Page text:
ADRENALINE DRIVE is one of the first movies I watched when I was initially getting into Japanese film. Back in 2000, VHS still reigned supreme and it was pretty difficult to get your hands on Japanese movies in Colorado. Upon realizing that I had exhausted most of the sci-fi movie selection at the local Hollywood Video (remember when people used to RENT movies from STORES???), I stumbled upon a VHS copy of ADRENALINE DRIVE. Up to that point, I had really only watched jidai-geki style samurai movies, so my 12 year old brain was pretty interested in seeing a ‘normal’ Japanese movie. Though I bought it on a whim, ADRENALINE DRIVE turned out to be a ridiculously fun parody of yakuza caper films.
The movie opens with Suzuki (Ando Masanobu), a spineless rental car clerk, accidentally rear ending a car full of yakuza. Always ready to exploit the situation, the yakuza force Suzuki to visit their office and settle the debt. After an uncomfortable moment with the yakuza leader Kuroiwa (Matsushige Yutaka), Suzuki is let off the hook when a gas explosion destroys the office. Hearing the blast, an off-duty nurse Shizuko (Ishida Hikari) rushes into the building to help. Seeing the dead yakuza, Suzuki and Shizuko leave with a case full of blood-soaked cash. However, a badly injured Kuroiwa knows their identities and, now bed-ridden in the hospital, sends a group of low-level chinpira after them to retrieve the stolen money. Now on the run from the yakuza, ADRENALINE DRIVE is about the bizarre misadventures the unlikely pair experience.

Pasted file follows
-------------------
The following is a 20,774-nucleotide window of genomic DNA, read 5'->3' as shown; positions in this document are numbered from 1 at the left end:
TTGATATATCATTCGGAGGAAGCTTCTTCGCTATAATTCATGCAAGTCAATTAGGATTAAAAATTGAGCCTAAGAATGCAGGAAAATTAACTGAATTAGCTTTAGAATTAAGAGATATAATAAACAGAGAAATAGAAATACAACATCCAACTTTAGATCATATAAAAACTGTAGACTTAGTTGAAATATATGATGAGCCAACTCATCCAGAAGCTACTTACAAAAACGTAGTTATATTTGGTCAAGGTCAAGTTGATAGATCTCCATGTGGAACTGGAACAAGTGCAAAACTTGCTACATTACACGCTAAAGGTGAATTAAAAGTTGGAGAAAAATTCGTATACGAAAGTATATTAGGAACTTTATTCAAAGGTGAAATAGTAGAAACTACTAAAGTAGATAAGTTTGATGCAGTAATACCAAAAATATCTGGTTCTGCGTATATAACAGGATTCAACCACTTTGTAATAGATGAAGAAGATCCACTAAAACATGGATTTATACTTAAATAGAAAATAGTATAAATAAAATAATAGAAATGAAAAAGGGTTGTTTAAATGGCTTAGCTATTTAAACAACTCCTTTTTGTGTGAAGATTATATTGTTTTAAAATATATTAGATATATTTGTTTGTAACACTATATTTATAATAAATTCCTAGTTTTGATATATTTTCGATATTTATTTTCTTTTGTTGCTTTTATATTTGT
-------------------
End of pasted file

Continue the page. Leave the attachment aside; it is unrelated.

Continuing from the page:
Obviously, the ‘take the money and run’ premise of ADRENALINE DRIVE is overdone. However, Suzuki and Shizuko make such a timid and hapless team that it’s impossible not to find their efforts endearing. Meanwhile, the chinpira chasing them (played by comedy group Jovi Jova) are inept to the point that it becomes difficult to consider them a serious threat. What makes ADRENALINE DRIVE enjoyable is writer/director Yaguchi Shinobu’s recognize the obvious clichés in this genre and then give the audience something unexpected. As a result, the entire film is whimsical and very tongue-in-cheek. Most interesting, perhaps, is how Yaguchi injects the mundane into the film’s plot points. When Suzuki is brought to the yakuza headquarters, the yakuza leader stands up and begins unbuckling his belt. Of course, this makes the audience suspect that something horrible is about to happen to Suzuki, but the man is merely untucking his shirt. Rather than the headquarters being destroy in a gun fight, the simple act of making tea on a stove with a gas leak destroys the building. Later, because the money is covered in blood, the duo decides to ‘launder’ it – literally, in washing machines.
ADRENALINE DRIVE isn’t an art house movie and it certainly it’s particularly deep. It’s just the cinematic equivalent of candy and a fun flick to watch on a rainy day.